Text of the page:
So how did a relatively unknown and uneducated actor from Stratford-on-Avon become a universally popular and illustrious author of some 38 plays and several volumes of poetry? Having little or no primary education how would he become acquainted with the techniques of classical poetry, English, Greek and Roman history, as well as the political, legal, and social mores of Elizabethan court society? Indeed, how was this relatively illiterate man, who could barely sign his own name, able to develop an extraordinary vocabulary of some 29,000 words of which 1,700 were coined by him in such a short space of time. Why was his death in 1616 not eulogised and nationally mourned as a literary and dramatic genius? How could a man who had never known military service describe the historical battlefield so accurately and with such personal experience. If the man from Stratford had never travelled abroad how could he have known so much about the geography, customs and cultural traditions of towns and countryside in Venice, Padua, Antwerp and Rome?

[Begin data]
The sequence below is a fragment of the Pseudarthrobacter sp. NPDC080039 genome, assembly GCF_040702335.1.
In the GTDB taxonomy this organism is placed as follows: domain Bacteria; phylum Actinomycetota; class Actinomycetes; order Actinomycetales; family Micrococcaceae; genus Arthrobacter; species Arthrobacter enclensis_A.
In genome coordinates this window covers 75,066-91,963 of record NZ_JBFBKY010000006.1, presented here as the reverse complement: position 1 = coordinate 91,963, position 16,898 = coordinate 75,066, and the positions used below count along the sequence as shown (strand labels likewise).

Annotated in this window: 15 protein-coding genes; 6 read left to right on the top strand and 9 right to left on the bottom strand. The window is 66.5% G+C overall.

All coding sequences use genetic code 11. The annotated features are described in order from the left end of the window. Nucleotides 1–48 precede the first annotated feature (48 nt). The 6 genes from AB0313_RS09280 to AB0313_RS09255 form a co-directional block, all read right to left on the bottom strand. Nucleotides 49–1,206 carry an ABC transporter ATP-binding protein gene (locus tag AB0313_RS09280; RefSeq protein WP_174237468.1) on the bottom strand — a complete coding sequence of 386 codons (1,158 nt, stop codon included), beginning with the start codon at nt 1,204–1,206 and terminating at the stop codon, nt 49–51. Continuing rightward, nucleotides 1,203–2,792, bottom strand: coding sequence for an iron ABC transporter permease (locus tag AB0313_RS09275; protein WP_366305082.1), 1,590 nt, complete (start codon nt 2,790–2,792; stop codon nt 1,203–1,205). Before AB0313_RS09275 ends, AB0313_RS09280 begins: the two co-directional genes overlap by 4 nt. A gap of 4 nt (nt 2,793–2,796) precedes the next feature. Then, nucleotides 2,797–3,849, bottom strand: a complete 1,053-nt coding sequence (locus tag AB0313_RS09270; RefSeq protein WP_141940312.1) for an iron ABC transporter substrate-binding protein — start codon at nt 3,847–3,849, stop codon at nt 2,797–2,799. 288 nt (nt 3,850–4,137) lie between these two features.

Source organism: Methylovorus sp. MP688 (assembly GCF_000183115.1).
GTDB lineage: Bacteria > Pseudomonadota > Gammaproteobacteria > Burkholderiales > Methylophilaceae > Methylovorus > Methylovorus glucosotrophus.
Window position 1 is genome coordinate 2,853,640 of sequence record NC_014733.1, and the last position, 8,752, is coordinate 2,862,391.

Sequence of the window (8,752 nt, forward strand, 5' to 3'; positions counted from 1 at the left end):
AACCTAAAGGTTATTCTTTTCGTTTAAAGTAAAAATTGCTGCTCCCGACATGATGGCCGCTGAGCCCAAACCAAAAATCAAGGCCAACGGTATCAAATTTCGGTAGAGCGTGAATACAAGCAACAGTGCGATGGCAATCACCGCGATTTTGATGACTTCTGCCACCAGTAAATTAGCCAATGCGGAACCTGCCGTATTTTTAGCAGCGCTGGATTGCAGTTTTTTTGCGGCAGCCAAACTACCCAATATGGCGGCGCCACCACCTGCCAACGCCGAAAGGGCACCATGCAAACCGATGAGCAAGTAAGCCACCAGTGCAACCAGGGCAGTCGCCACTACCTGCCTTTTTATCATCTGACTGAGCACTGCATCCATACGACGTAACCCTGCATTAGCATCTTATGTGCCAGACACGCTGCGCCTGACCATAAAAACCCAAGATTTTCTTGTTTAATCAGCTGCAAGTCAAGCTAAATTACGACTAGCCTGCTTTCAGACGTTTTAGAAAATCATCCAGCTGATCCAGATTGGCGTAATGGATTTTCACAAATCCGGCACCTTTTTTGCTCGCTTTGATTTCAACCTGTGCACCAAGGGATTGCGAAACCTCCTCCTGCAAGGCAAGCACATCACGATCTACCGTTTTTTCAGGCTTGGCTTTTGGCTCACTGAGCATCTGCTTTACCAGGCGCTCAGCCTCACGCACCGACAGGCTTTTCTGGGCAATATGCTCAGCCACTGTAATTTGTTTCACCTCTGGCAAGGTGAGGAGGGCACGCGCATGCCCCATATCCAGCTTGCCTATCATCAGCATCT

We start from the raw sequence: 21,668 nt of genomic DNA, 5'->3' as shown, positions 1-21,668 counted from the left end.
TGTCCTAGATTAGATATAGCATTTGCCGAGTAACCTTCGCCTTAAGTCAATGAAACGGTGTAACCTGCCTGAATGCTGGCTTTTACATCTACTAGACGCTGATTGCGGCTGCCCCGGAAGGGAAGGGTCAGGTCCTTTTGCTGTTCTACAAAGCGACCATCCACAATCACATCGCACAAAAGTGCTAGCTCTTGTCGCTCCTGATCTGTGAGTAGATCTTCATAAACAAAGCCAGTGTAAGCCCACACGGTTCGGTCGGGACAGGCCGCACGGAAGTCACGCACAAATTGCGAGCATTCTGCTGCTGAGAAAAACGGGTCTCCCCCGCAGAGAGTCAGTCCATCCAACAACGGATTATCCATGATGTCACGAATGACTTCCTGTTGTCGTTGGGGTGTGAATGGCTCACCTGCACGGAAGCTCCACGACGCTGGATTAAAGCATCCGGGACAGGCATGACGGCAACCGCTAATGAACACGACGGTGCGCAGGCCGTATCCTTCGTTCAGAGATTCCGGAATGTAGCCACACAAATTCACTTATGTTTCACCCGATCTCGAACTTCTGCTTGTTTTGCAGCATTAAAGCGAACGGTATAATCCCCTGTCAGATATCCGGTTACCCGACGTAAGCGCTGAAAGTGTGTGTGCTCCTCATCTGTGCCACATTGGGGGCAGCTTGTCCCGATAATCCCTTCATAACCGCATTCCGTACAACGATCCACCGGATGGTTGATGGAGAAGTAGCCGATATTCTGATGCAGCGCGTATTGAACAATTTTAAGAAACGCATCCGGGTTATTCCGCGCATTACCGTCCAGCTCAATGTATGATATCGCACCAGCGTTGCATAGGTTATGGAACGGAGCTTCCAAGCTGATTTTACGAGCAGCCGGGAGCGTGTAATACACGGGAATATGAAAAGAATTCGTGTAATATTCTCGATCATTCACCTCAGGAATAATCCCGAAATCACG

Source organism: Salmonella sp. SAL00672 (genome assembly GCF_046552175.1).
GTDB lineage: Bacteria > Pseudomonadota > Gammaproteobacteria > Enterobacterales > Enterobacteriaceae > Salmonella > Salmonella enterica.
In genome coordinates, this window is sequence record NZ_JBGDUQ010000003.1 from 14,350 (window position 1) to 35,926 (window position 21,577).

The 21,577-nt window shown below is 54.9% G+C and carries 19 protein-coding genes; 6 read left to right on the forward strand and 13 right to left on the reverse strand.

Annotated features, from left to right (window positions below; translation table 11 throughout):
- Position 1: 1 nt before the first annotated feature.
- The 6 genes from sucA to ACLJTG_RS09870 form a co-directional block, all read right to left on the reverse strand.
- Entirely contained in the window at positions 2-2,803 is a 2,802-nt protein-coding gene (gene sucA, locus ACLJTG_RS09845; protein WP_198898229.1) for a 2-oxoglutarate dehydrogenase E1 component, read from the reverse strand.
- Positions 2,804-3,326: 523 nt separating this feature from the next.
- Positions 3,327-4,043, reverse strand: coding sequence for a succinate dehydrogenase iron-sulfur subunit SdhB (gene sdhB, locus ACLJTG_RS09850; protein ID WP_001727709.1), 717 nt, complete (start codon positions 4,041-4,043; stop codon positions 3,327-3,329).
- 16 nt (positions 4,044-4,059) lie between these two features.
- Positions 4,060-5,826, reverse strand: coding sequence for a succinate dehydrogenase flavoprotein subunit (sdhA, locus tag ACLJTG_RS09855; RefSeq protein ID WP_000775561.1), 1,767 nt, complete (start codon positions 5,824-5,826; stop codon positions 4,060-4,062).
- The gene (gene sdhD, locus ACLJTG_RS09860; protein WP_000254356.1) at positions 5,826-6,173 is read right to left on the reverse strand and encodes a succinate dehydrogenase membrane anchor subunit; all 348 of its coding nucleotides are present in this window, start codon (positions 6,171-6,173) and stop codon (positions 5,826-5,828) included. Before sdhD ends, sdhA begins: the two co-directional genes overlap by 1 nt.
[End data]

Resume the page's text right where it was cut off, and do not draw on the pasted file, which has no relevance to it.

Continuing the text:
It would appear that the author of the 1623 Folio excelled in making up new words for the English language in excess of 1,700 at the current count. Now the average person might use some 3-4,000 words in conversation, the Bible by comparison contains a vocabulary of some 8,000 words while the author John Milton used up to 8,000 words. Shakespeare on the other hand employed some 15,000 words to write the plays and poetry, which is well above the average number used by a playwright or poet from the time. It would seem that he acceded the average because his preoccupation or should we say “literary mission” was to become the “Logos Genius” of his age.